Vettel Finds Bliss at Two-Star Found; Worley Howls at ¡Ay Chiwowa!

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A charcuterie board at Found. Photo: Galdones Photography

Explaining why Amy Morton returned to running a restaurant after a two-decade hiatus with Evanston's Found, Phil Vettel says "I can think of a few hundred people who are happy she did, most of whom are waiting for their names to be called... Nicole Pederson, last seen as executive chef at the late C-House, the Marcus Samuelsson restaurant, has abandoned the refinement of her previous work for a more rustic American approach... Fun dishes include oyster tacos with pickled poblano and tomatillo peppers and cilantro crema, lamb-pork meatballs combined with a pistachio chimichurri sauce, and grilled Spanish octopus in a frisee forest concealing nuggets of roasted sunchokes and picholine olives. Twice-fried chicken wings are coated in a thick lemon-honey glaze that's incredibly sticky — my kingdom for a hot towel! — but pretty darn yummy. Creamy polenta arrives with almonds, mushrooms, smoky blue cheese and a slow-poached egg; mix them together and you get a big mess, but it's an umami bomb of soul-comforting flavors. [Tribune]

Kevin Pang, a wrestling fan, looks at one of the year's more incongruous openings, The Squared Circle, the pizzeria owned by women's wrestling champion Lisa Marie Varon: "Real-life Lisa Marie happily snapped photos with fans, offered hugs, then sat down with customers and asked for feedback on food. She shared war stories from the wrestling road — she spent 10 years in the WWE as Victoria, where twice she held the women's championship belt. When she left the restaurant that night, it was because she had to walk her dogs." So how's the 'za? "The pizza and burgers at The Squared Circle are quite good, miles beyond my expectations for a pro wrestling-themed restaurant. The regular crust isn't too dough- or yeast-heavy, doesn't swell around the perimeter and is closer in bite to a crisp, lightly garlicked breadstick. (There's also cracker crust and deep dish.) The underside is uniformly golden with dimples along the surface, good if you prefer hearing your pizza while biting." [Tribune]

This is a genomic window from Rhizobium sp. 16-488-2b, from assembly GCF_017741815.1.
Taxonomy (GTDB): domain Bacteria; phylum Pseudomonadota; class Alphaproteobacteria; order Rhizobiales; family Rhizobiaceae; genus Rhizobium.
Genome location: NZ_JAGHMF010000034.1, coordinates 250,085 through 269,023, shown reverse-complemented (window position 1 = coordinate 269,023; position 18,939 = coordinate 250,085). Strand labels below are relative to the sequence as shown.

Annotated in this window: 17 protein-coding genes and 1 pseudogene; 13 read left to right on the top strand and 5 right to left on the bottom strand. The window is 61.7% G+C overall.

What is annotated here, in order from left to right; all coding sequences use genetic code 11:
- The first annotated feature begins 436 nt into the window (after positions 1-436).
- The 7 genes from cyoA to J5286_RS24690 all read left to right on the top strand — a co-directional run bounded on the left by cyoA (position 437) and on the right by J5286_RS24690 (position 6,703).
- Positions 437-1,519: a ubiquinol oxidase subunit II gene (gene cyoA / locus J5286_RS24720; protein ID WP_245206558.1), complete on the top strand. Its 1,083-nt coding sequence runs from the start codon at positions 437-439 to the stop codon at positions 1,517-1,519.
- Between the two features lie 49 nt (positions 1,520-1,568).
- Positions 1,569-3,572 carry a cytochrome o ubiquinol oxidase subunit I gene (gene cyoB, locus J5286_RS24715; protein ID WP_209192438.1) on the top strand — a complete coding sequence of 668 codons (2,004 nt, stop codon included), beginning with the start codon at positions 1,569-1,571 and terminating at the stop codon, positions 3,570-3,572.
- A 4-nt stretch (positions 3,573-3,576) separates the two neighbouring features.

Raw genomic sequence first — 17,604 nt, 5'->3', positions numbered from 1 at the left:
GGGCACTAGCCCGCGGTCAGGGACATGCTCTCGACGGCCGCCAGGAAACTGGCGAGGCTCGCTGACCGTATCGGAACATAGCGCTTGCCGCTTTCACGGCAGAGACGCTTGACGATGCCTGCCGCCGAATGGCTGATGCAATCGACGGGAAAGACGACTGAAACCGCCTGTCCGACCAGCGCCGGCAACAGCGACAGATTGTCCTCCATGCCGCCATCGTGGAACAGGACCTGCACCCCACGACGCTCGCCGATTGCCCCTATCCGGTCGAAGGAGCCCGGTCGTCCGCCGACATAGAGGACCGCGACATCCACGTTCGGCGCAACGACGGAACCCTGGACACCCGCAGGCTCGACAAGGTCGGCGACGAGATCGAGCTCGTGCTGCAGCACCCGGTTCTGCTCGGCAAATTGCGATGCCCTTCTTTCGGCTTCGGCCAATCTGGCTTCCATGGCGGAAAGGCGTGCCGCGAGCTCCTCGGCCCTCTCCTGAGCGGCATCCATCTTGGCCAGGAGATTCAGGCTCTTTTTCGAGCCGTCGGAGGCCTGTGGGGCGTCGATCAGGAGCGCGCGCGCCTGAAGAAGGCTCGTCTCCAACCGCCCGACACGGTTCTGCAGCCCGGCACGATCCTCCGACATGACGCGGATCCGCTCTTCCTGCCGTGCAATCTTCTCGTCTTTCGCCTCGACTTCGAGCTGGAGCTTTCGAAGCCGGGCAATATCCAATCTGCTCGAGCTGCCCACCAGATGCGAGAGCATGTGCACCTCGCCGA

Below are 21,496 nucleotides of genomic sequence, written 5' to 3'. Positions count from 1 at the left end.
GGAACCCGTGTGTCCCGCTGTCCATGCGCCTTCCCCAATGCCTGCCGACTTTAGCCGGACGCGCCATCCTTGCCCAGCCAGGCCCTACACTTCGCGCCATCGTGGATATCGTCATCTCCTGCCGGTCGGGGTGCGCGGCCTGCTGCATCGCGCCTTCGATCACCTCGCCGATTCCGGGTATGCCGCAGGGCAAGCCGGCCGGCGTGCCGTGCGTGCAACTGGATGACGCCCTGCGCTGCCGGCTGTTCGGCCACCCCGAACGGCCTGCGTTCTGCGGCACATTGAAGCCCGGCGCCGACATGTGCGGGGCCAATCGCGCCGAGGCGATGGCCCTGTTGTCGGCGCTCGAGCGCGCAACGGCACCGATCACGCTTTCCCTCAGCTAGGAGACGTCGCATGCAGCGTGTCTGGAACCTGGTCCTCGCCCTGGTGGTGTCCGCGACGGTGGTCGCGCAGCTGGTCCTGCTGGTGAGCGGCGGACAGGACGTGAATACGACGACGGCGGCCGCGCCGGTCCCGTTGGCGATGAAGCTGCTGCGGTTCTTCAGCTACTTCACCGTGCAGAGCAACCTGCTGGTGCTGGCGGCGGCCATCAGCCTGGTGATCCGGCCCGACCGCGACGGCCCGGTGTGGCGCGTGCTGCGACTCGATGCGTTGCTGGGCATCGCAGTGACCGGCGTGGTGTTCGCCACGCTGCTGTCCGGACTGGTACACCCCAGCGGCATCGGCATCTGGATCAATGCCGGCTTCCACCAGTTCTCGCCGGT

It's always fun to read an outright slam, even if it's an pleasure to be indulged in but rarely by a writer. Sam Worley earned his at ¡Ay Chiwowa!: "A general theme pervades: it's tiny and it's not very good. Tacos, tortas, taquitos, a couple seafood things, quesadillas—they look to be a great deal, right up till the moment they hit the table. At eight dollars, two shrimp tacos were so puny I wanted to put a jacket on them and feed them a home-cooked meal; with the addition of "corn tomato cream," they tasted like Krab... Actually, here's the best thing about ¡Ay Chiwowa! The first night we went, we escaped afterward to Club Lago, an old-school Italian restaurant and bar just around the corner. They mix an excellent manhattan. The second time, ¡Ay Chiwowa! was closed—so we went back to Lago. The third time, a Saturday night, ¡AC! was closed till 8 PM for a private event—Lago again." [Reader]

David Tamarkin doubts how much Fabio Viviani actually has to do with Siena Tavern, but nevertheless, "I had to check myself when it came to the bolognese, because it was everything I could ever ask the dish to be: fresh pasta with a textural bite, and a sauce that goes deep, so deep in flavor you start digging for secret ingredients. The pizzas are also impressive, very thin but very crisp—when you pick up a slice, it holds its shape, and when you bite it, it has a satisfying crunch. Did I mention I ate all of this food at the crudo bar, the one area where I was able to snag seats on two visits? And did I mention that even the idea of a crudo bar is more than I was willing to give Fabio credit for? I guess I need to give these television chefs a break." [TOC]